A Man Called Otto: How Tom Hanks' son Truman ended up playing … – Yahoo Singapore News

Watch: Marc Forster explains how Truman Hanks was cast in A Man Called Otto
When it came to casting the younger version of Tom Hanks’ character in the new dark comedy A Man Called Otto, it was a no-brainer for director Marc Forster who went with Hanks’ youngest son, Truman.
"Truman truly looks like Tom did in the 80s, doing Splash and Big and all these movies, but he's not an actor," Forster tells Yahoo.
Read more: The most exciting movies of 2023
"Truman was wanting to be a DOP [director of photography], so we met and he said, 'Okay, I'm not sure about this', but I was able to convince him and make him feel welcome and warm.
"And you Sonya, whose character is played by Rachel Keller… the two of them have just natural connections. And I did a screen test with both of them. I said, this is going to work. And I felt very confident that we could do something really special here”
The production is an adaptation of the twice Oscar-nominated 2015 Swedish film A Man Called Ove, itself an adaptation of Fredrik Backman’s 2012 novel of the same name.
In it, Hanks senior plays Otto, a recently retired factory worker who's given up on life following the loss of his wife, and wants to end it all. Otto’s life is suddenly turned upside down when a young immigrant family moves in nearby, leading to friendship and a new lease of life for the once terminally depressed Otto.
Read more: Tom Hanks on playing 'against type' as Otto
Truman plays the younger version of Otto in a series of flashbacks featuring Tokyo Vice star Rachel Keller who plays the younger version of Sonya, Otto’s late wife. At times, Truman looks like the spitting image of a younger Tom Hanks, which was why, despite never having really acted before, the youngest son of Hanks and acclaimed actor and producer Rita Wilson, agreed to be in the film.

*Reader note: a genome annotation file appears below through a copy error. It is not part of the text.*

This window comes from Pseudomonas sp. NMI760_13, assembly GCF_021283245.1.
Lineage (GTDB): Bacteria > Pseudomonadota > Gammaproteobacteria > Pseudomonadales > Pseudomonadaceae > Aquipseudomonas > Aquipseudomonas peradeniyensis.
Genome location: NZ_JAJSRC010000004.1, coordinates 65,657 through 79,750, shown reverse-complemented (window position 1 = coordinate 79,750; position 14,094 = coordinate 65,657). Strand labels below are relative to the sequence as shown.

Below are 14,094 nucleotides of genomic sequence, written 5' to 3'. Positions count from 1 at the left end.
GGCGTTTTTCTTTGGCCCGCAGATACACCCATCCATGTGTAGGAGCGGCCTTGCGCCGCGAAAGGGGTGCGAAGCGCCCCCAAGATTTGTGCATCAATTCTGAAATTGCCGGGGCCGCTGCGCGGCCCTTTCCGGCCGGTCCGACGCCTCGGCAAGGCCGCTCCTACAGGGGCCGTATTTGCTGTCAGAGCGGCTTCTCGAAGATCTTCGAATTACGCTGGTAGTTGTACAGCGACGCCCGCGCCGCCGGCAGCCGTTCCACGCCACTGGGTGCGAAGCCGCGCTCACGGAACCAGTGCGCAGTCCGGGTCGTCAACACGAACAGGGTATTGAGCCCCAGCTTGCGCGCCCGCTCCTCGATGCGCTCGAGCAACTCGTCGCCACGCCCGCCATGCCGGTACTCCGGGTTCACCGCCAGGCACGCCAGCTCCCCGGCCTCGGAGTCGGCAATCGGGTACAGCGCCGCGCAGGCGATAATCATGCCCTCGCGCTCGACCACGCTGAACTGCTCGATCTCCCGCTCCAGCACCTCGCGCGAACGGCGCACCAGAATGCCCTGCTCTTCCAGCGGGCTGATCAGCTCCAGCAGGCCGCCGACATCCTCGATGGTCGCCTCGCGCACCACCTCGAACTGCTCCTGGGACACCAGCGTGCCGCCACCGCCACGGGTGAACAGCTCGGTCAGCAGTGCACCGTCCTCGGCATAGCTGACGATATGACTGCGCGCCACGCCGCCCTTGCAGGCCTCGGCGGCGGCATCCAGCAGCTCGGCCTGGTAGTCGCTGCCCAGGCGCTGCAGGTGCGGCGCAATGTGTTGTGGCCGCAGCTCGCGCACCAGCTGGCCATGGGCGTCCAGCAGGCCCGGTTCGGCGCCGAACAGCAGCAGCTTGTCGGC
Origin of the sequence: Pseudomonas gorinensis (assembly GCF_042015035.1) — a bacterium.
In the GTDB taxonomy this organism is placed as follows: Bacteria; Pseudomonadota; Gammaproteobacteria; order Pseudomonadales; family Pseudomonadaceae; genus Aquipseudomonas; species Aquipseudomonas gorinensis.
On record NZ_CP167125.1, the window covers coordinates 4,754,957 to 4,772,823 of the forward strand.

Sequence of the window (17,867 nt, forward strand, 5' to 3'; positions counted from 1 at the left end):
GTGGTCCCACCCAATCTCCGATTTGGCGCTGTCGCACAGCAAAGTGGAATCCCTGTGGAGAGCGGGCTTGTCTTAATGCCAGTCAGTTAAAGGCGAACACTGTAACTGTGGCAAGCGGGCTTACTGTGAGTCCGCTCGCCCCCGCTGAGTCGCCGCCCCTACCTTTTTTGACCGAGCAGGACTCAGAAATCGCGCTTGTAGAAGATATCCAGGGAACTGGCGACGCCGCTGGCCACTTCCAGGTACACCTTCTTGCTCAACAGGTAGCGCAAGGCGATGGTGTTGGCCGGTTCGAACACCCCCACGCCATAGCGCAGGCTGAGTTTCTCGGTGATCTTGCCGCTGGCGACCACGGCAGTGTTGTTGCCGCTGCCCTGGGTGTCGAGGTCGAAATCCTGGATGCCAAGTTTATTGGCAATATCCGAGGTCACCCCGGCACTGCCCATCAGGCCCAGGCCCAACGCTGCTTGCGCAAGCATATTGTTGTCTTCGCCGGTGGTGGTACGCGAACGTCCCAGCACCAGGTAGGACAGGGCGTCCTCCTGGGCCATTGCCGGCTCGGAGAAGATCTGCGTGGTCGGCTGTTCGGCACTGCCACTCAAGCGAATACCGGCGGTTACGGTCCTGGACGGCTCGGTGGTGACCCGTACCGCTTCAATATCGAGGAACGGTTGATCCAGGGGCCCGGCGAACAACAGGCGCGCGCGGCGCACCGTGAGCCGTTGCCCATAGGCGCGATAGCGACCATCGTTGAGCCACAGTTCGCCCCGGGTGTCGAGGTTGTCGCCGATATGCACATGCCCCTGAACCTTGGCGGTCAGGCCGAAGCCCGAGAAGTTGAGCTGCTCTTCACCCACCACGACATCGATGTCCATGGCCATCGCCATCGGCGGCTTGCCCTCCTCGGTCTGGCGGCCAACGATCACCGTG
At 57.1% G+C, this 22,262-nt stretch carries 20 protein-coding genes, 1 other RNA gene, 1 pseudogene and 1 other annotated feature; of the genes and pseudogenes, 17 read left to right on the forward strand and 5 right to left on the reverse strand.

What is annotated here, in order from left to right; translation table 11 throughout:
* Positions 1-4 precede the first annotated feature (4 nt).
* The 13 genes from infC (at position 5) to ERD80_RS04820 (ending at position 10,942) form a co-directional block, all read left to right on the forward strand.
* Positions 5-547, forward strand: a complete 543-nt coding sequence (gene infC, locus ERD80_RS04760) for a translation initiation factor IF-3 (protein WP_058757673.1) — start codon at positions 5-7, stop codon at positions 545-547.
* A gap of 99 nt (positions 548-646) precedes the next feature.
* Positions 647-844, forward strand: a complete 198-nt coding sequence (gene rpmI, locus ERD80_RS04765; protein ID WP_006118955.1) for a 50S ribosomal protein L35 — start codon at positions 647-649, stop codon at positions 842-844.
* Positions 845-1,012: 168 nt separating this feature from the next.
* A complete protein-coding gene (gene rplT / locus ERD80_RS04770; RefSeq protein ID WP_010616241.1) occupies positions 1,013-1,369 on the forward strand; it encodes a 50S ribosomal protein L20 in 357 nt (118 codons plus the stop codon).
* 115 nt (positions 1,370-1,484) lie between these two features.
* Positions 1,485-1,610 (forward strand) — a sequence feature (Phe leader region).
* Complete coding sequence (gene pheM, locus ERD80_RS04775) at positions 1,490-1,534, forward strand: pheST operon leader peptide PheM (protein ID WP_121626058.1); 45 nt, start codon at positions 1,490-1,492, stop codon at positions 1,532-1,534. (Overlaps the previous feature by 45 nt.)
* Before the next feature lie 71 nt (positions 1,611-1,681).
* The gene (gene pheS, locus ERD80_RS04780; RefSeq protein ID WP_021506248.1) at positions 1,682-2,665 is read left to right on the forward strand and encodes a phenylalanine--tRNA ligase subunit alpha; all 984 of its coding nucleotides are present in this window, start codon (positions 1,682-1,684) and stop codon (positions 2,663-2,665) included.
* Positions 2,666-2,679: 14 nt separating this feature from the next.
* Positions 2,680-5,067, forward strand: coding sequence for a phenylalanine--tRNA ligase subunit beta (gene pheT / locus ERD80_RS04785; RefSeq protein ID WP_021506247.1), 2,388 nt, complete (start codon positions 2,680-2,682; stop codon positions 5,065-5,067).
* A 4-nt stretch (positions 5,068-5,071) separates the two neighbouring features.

Watch a trailer for A Man Called Otto
Tom Hank's oldest son Colin Hanks — from his first marriage to Samantha Lewes — is also a successful actor, and the two appeared as father and son in 2009's The Great Buck Howard. Chet, his eldest son with Rita is also an actor appearing in Empire, Shameless and Your Honor, while their daughter Elizabeth is also an actor and producer, appearing in her father's films Forrest Gump and That Thing You Do!
Read more: Tom Hanks' greatest moments
Speaking on whether this experience could have possibly changed Truman’s mind about dipping his toe in the acting world once again, Forster adds: “I don't know. It might be just a one off for Truman, but maybe he wants to continue a little bit through with acting, obviously as two brothers who act and his dad and his mother, but I feel it might just be a one-off. Who knows?”
As for working with Hollywood’s “Mr Nice Guy”, Forster doesn’t hesitate for one second by affirming everyone’s suspicions when he says “So first, of all, he’s Tom Hanks, you know, He is known as nicest men in Hollywood, but at the same time, that's really true.
Read more: Chet Hanks sent on 'wilderness program'
"He is really lovely and great, but he's you know.. I‘ve never had such a symbiotic relationship with an actor, where we saw one to one and he's so beautiful to work with, and and he's such an incredible artist.”
A Man Called Otto is in cinemas now. Watch a trailer below.
Better management of nitrogen-rich fertilisers through alternating crops, optimising use and other measures can yield huge environmental and health benefits, but must boost food production at the same time, researchers warned Wednesday.